Panel on anti-Blackness and Latinidad discusses intersectionality and BLM

Panel on anti-Blackness and Latinidad discusses intersectionality and BLM

Andie Walker, Contributing Writer

On Tuesday, Oct. 6, the Department of Spanish and Portuguese and the Department of Multicultural Life (DML) held a discussion panel over Zoom focused on the relationship between Latinx and Black identities and anti-Blackness in Latinx communities, the first in a series of DML sponsored events. 

The panel featured Alex Palacios, member services manager for The Aliveness Project; Marcela Michelle, artistic director of 20% Theater; and Dr. Shantee Rosado ’09, assistant professor of Afro-Latinx studies at Rutgers University.

Before the discussion, attendees were asked to watch Kimberlé Crenshaw’s Ted Talk “The Urgency of Intersectionality,” which highlights the compounded disadvantages faced by people with intersecting identities. Intersectionality was a major theme of the conversation as the panelists discussed their own Black and Latinx identities and the relationship between anti-Blackness and Latinidad.

While much of the conversation around racism in the United States has been confined to categories of Black and white, the speakers hoped to emphasize that anti-Blackness also exists in the Latinx community. 

“My research argues that Latinxs are not only capable of propagating anti-Blackness, but that it is foundational to our countries of origin,” Rosado said. “One doesn’t need to be American, white, or white-passing or even a U.S. citizen to advance the goals of U.S. white supremacy.”

The speakers expressed that Latinidad, a term that refers to the attributes shared by Latin American people and their descendants, can fail to capture accurately all the aspects of a person’s identity.

Palacios said that it was important to distinguish from their personal definition of Latinidad and the definition of Latinidad as a whole, which they have experienced as less inclusive.  

“My Latinidad includes my melanated skin, it includes my coils and kinks,” Palacios said. “So much of Latinidad [as a whole] tried to take that away from me. It tried to say that this is the standard: you can’t be too light, and you can’t be too dark.”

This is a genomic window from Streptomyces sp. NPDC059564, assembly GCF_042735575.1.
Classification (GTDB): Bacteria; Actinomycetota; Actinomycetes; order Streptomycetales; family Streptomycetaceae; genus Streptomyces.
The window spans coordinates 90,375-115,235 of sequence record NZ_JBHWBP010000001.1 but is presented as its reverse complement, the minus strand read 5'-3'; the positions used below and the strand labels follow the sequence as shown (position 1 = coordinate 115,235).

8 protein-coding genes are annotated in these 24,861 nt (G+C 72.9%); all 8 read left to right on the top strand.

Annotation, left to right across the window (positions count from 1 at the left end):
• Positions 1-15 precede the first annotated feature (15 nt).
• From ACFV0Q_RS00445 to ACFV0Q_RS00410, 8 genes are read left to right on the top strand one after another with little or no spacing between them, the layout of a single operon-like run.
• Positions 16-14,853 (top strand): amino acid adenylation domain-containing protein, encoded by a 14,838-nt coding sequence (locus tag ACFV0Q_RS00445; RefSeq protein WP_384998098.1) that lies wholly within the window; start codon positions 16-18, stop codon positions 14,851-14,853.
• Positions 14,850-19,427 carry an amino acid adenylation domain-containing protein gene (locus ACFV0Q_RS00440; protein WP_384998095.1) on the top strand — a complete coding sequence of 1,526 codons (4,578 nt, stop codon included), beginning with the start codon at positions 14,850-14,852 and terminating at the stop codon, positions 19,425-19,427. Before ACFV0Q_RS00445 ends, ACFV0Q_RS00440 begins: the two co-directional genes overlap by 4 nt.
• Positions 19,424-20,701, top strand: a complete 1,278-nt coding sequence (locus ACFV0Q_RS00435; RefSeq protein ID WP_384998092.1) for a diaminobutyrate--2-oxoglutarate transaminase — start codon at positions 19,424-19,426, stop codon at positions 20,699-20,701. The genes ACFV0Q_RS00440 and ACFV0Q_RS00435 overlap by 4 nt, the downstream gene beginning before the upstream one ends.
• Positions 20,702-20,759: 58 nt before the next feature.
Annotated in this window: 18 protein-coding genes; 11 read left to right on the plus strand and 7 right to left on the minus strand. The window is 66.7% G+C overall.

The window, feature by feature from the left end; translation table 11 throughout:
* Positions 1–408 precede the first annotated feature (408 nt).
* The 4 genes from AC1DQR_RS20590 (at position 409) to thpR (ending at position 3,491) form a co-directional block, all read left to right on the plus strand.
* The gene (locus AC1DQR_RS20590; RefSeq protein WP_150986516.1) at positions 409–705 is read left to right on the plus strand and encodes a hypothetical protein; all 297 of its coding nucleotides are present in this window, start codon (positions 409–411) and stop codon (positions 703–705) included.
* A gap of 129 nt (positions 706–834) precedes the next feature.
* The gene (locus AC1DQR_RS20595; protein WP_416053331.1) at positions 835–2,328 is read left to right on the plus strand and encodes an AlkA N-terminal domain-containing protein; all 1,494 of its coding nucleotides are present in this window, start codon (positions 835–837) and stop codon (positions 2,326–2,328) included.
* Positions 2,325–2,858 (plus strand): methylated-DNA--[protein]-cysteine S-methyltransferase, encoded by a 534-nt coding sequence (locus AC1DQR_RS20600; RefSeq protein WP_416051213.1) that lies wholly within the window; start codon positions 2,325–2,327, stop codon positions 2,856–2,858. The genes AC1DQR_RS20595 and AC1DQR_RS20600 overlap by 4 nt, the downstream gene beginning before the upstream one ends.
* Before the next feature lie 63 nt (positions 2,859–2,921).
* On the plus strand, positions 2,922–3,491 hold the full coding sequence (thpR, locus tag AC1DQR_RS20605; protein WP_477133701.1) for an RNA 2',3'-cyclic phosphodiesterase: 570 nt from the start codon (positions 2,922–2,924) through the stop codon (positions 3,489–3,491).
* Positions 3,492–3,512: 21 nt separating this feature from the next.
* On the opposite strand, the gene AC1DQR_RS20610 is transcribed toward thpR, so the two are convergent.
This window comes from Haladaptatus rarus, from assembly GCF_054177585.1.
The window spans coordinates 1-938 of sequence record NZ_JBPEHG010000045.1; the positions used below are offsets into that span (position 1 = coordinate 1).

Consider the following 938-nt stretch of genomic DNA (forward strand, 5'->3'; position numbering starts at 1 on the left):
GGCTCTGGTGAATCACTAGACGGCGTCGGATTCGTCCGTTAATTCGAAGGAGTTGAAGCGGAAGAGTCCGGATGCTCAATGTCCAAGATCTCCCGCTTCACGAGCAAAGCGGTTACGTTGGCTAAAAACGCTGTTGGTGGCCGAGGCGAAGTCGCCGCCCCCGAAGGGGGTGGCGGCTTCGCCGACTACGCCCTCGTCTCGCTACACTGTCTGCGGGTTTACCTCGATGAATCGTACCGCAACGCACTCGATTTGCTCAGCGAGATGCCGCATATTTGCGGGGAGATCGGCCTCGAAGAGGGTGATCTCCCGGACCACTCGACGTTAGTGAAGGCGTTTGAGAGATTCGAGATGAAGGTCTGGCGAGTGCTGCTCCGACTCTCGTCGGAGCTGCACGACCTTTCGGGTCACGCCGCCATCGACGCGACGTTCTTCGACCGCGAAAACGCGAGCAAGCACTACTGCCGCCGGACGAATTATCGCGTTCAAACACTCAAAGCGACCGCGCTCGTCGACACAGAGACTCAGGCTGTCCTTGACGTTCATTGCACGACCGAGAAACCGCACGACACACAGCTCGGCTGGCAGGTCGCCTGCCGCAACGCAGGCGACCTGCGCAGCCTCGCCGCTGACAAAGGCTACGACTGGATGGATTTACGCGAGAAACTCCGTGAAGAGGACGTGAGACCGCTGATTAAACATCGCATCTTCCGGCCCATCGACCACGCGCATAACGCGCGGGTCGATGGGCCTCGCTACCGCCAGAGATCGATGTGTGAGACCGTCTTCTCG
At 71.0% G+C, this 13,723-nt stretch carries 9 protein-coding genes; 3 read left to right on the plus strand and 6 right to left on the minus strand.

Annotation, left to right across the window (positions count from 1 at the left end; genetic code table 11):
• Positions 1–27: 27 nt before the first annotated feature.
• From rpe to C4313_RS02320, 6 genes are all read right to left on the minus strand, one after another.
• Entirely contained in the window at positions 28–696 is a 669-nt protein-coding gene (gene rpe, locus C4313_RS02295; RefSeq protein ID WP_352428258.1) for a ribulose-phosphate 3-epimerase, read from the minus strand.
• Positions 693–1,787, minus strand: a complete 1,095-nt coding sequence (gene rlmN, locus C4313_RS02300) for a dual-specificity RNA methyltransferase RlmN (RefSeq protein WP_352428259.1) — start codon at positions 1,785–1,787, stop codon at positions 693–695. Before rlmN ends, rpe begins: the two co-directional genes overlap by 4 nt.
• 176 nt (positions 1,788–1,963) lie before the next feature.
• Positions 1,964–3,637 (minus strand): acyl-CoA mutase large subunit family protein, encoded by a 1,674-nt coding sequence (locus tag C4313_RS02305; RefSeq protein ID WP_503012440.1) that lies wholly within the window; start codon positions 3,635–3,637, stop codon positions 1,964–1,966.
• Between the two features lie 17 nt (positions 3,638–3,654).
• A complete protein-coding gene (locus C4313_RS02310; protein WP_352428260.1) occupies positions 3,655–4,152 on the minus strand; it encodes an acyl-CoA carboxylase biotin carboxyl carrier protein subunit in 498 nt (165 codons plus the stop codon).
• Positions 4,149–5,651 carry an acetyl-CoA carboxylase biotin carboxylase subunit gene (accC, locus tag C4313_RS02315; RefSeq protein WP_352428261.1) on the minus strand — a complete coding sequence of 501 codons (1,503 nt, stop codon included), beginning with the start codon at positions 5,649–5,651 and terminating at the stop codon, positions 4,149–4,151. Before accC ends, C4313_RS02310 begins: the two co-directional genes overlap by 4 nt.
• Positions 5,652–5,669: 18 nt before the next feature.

“The concept of Latinidad for me feels like an attempt at a reconciliation, and I am no longer interested in the reconciliation of my identities,” Michelle said, adding that words like Latinidad “are too big to hold me.” 

The discussion also touched on how the Latinx community should interact with the Black Lives Matter movement, particularly in the context of protests across the Twin Cities and the nation this summer. The panelists called for solidarity from non-Black Latinxs with the Black Lives Matter movement and encouraged people to recognize the complexity of anti-Blackness. 

Rosado stressed the importance of educating family members about anti-Blackness and said she had experienced resistance when bringing up Black Lives Matter. 

“After returning from a Black Lives Matter protest, my mother told me that she didn’t agree with the protest because todas las vidas importan, A.K.A all lives matter,” Rosado said. “I’ve lost many connections with friends and family members for being outspoken about anti-Black racism.” 

Michelle echoed Rosado, emphasizing that solidarity for anti-racism should begin at home.

“Where it hurts is in the home,” Michelle said. “Where it hurts is when you’re looking across the table and your family says to you ‘I don’t see that Black Lives Matter.’ That is vital. That solidarity is vital.”

Palacios argued that Black Lives Matter is fundamentally concerned with privilege as well as race, and that issues of privilege affect everyone, no matter their identity.

“Intersectionality, the scope of privilege, those are things that we can all connect to, in one way or another. And when we connect to those things, we are connecting to fundamental principles of the Black Lives Matter movement,” Palacios said. 

Palacios suggested that going forward, a common trust placed in community could help unite people in anti-racist work.

“We all know how to build community,” Palacios said. “It’s inside of us. It is time to connect that and foster that culture around you, wherever you are.”

At the end of the discussion, the Director of Diversity Education, Leadership and Inclusion at the DML, Hana Dinku, invited all attendees to continue the conversation on how to practice solidarity with a screening of the film “The First Rainbow Coalition” next Thursday, Oct. 15. The film is the next installment of a series of events co-sponsored by the DML and covers a coalition of movements that banded together across racial and cultural lines to address issues of police brutality and more in 1960s Chicago. 

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